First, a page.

The COVID pandemic, QAnon, and debates on “separatism” have revitalized the French anti-cult structure MIVILUDES. Folk statistics may lead to bad choices.
by Massimo Introvigne
France has a tradition of governmental activism against “cults” (called sectes in French). Groups labeled as “cults” tend to organize themselves somewhat differently with respect to mainline society, which the French tradition of laïcité perceives as part of “separatism,” i.e., a “separation” from the general consensus around what French call “Republican values.” The new law against “separatism” originally included provisions targeting “cults” in addition to Islamic radicalism, although these provisions, of dubious constitutionality, were later eliminated by the government.
However, the national debates on the law against separatism have been one of the factors leading to a revitalization of the MIVILUDES, the Interministerial Mission of Vigilance and Combat against Cultic Deviances, created by the French government in 2002 as a successor of MILS (Interministerial Mission of Fight Against Cults). French media noticed a decline of MIVILUDES since 2015, as more resources were devoted to the fight against radical Islam. When in 2019 the MIVILUDES was reorganized as a part of the Interministerial Committee to Prevent Delinquency and Radicalization (CIPDR), anti-cultists lamented that the MIVILUDES was about to disappear.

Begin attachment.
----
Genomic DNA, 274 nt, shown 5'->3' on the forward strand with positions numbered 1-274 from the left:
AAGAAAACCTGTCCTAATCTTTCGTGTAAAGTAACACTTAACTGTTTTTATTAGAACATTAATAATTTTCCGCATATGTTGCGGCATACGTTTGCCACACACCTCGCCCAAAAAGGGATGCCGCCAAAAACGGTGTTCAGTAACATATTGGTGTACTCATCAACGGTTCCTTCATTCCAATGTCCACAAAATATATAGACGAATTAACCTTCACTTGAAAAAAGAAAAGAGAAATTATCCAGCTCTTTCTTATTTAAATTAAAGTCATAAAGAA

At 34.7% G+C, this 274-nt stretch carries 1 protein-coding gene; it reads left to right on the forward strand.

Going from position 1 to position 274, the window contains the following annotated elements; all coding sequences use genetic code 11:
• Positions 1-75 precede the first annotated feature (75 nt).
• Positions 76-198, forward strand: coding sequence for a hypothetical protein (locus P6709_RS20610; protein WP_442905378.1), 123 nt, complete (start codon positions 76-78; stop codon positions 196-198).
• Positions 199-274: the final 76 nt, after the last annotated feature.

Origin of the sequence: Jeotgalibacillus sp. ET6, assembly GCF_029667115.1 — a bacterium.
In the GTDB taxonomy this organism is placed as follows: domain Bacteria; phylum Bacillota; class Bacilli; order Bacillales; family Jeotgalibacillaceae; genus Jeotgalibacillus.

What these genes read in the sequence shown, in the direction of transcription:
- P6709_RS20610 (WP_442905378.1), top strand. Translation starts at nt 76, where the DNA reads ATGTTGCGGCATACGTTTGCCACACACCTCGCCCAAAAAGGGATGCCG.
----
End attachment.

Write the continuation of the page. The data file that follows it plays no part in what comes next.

Now, however, the MIVILUDES has been revamped and reinforced. The discussion about “separatism” has been a factor, together with concerns about the activities in France of “cults” promoting alternative medicines during the COVID-19 pandemic, and of “political cults” such as QAnon in the wake of the American Presidential elections of 2020. A role has been played by the fact that Ms. Marlène Schiappa, a politician who has decided to jump on the anti-cult bandwagon for her own reasons, since July 2020 serves as Minister Delegate in charge of Citizenship, attached to the Minister of the Interior, i.e., in the position dealing inter alia with “cults.”